Friday March 12 at 1PM ET: Martin Whittaker will join Karen Wawrzaszek, Principal at SBSB Financial Advisors and an expert on ESG, for a discussion on how issues of gender pay equity, family leave benefits, and more are entering the ESG conversation thanks to COVID-19, and how the pandemic has drastically increased the pace of ESG investment. Sign up to listen here.

Our editorial director, Rich Feloni, spoke to Synchrony CHRO DJ Casto in a comprehensive Q&Aabout the ways COVID-19 has transformed for the long term. The financial services company has cut 40% of its real estate square footage, offices have been converted to “hubs,” and each of its 16,500 employees will permanently work from home at least part-time. Synchrony is also keeping its enhanced childcare reimbursement, which it upped from 10 to 60 days over the past year.

The Forum

(Web Summit/Flickr)

“Only by applying the intersectional lens can we see the full picture of what’s happening in our economy and within our organizations. As we enter into the second year of the new decade, we need to catalyze wholesale change and remember that ensuring equity for women of all races and ethnicities isn’t just the right thing to do — it’s the economically smart thing to do.”

– Pipeline Equity CEO Katica Roy writing in Fortune about her organization’s research, which found that for every 10% increase in intersectional diversity across race/ethnicity and gender, there’s a 1-2% increase in revenue

“The investments we’re making in flexibility, in new benefits offerings, the trade-off is we’re reducing the amount of space that we have and that overhead cost. I would hope our shareholders would want us to continue to invest in our employees in a way that’s going to allow them to be more productive, more innovative, more creative – which hopefully they see in the total shareholder return in the longer term.”

– Synchrony CHRO DJ Casto to JUST Capital

“Companies spend millions on employee benefits, and many have no idea whether they generate financial health impact. If employees are such a critical input, companies need to know as much about them and their lives as they do their customers.”

Financial Health Network CEO Jennifer Tescher in a LinkedIn article about our collaboration on the Worker Financial Wellness Initiative

Must-Reads of the Week

CNBC shares helpful data visualizations from our research partner Amy Glasmeier at MIT demonstrating how a proposed $15 minimum wage would only provide a living wage for single adults in about half of states, and would not provide a living wage for a typical family of four (two adults working full-time and two children) in any U.S. state.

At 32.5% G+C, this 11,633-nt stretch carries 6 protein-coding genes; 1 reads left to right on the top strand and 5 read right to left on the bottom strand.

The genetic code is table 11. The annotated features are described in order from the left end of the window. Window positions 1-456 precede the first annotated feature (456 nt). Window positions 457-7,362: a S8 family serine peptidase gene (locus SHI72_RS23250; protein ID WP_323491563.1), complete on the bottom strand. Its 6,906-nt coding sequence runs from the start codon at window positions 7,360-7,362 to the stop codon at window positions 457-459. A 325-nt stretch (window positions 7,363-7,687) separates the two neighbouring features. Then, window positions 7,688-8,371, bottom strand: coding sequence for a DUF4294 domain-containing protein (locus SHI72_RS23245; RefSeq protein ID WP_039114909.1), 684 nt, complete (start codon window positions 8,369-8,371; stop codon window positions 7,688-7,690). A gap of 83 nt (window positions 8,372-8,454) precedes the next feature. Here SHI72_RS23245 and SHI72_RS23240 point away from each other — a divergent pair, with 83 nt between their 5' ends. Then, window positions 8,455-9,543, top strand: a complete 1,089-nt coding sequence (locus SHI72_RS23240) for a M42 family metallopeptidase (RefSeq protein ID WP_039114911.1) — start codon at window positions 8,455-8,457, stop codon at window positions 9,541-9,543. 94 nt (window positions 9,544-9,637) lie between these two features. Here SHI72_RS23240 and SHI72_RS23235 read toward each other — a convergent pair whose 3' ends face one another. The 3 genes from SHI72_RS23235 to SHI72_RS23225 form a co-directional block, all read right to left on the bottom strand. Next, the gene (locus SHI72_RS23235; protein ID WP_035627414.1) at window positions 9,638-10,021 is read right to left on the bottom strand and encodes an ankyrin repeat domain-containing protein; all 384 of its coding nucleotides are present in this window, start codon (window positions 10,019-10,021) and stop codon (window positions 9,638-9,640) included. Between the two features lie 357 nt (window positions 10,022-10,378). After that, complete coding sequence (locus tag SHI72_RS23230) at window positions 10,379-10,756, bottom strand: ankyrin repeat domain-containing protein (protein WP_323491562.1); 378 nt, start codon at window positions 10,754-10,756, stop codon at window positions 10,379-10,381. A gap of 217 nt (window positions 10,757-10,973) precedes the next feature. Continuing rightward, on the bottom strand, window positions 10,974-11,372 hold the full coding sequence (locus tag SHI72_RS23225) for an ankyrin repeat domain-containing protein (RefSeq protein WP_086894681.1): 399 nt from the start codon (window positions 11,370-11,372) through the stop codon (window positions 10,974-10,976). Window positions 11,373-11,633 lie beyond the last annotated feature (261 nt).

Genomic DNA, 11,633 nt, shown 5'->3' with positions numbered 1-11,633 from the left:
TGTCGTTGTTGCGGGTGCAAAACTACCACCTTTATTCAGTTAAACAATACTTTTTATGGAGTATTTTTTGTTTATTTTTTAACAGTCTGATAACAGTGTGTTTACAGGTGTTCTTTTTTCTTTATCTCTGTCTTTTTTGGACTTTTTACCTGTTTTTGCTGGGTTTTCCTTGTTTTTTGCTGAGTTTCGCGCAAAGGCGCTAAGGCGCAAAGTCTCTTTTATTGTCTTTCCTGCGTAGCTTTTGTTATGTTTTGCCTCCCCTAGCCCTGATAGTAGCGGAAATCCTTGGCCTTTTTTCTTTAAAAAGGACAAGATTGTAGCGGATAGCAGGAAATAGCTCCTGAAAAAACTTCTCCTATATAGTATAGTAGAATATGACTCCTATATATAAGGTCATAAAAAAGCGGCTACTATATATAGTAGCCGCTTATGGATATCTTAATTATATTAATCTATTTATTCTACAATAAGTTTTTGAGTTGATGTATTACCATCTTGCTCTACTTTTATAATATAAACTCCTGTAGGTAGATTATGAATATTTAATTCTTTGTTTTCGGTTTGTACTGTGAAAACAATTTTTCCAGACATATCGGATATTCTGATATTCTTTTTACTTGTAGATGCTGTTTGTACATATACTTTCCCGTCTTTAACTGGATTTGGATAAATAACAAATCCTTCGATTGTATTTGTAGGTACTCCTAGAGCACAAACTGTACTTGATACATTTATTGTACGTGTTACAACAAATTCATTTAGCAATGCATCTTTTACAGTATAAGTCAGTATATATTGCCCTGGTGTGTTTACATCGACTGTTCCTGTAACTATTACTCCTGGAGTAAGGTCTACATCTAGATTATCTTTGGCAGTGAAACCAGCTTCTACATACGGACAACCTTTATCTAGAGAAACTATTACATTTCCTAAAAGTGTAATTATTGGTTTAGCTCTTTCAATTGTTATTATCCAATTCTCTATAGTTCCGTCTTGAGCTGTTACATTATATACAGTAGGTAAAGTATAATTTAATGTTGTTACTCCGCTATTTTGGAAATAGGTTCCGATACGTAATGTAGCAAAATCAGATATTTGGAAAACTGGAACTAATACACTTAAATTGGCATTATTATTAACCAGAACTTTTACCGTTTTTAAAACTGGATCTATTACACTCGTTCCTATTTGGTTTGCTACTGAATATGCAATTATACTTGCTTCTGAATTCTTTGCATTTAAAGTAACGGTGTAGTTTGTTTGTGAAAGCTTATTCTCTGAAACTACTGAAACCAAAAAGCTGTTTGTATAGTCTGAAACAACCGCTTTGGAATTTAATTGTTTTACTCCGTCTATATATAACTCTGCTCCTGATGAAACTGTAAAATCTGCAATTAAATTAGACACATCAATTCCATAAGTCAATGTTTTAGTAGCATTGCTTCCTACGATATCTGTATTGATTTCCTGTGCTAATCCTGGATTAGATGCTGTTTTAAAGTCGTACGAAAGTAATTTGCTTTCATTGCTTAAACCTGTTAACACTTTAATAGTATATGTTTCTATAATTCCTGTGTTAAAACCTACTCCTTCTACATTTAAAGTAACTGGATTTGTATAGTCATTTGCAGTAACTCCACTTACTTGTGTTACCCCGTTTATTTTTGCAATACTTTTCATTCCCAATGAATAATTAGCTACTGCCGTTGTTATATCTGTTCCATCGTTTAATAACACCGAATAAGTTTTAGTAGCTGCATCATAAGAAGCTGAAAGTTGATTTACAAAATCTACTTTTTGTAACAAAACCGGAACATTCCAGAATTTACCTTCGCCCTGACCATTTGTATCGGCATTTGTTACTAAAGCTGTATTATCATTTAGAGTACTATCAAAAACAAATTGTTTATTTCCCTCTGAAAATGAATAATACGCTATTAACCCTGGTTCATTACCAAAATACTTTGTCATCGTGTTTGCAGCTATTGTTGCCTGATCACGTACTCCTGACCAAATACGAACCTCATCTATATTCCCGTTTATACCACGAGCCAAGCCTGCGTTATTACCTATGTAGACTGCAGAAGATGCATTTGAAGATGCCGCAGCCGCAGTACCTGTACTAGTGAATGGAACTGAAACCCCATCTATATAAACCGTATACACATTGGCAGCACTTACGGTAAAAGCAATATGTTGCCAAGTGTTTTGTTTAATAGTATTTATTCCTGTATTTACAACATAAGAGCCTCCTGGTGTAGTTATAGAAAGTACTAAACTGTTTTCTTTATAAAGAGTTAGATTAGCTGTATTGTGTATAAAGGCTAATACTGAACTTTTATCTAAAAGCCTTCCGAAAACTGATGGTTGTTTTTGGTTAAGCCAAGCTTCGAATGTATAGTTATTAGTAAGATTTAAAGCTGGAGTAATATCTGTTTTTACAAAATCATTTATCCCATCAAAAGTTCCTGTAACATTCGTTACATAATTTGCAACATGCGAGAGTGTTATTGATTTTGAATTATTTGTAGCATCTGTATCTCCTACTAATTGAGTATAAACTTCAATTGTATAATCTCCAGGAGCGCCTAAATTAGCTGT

The Nation reminds us that the federal minimum wage has not increased by “a single penny” since 2009, and shares that “had the federal minimum wage kept pace with workers’ productivity since 1968 the inflation-adjusted minimum wage would be $24 an hour.” Explore additional data insights on this theme over on CEPR.

MarketWatch shows how an increase in the minimum wage would drive increased consumer spending by billions of dollars to the benefit of small businesses.

Insider shows that billionaires increased their wealth by $1.3 trillion over the pandemic, a 44% increase since March 2020. Elon Musk and Jeff Bezos gained $158 billion and $76 billion respectively. Under a new Ultra-Millionaire Tax Act proposed in Congress on Monday, Musk would owe $4.6 billion and Bezos would owe $5.7 billion from 2020.

Echoing our own research, the Wall Street Journal shows that U.S. corporations have begun to reveal more workforce diversity details, with many publicly sharing gender and race breakdowns for the first time.

Axios reports how the Business Roundtable has thrown its weight behind vaccines, creating a “Move the Needle” campaign to speed the process along and help out the Biden administration.

Chart of the Week

This week we take a look at how companies that prioritize worker investment and training outperform their competitors overall.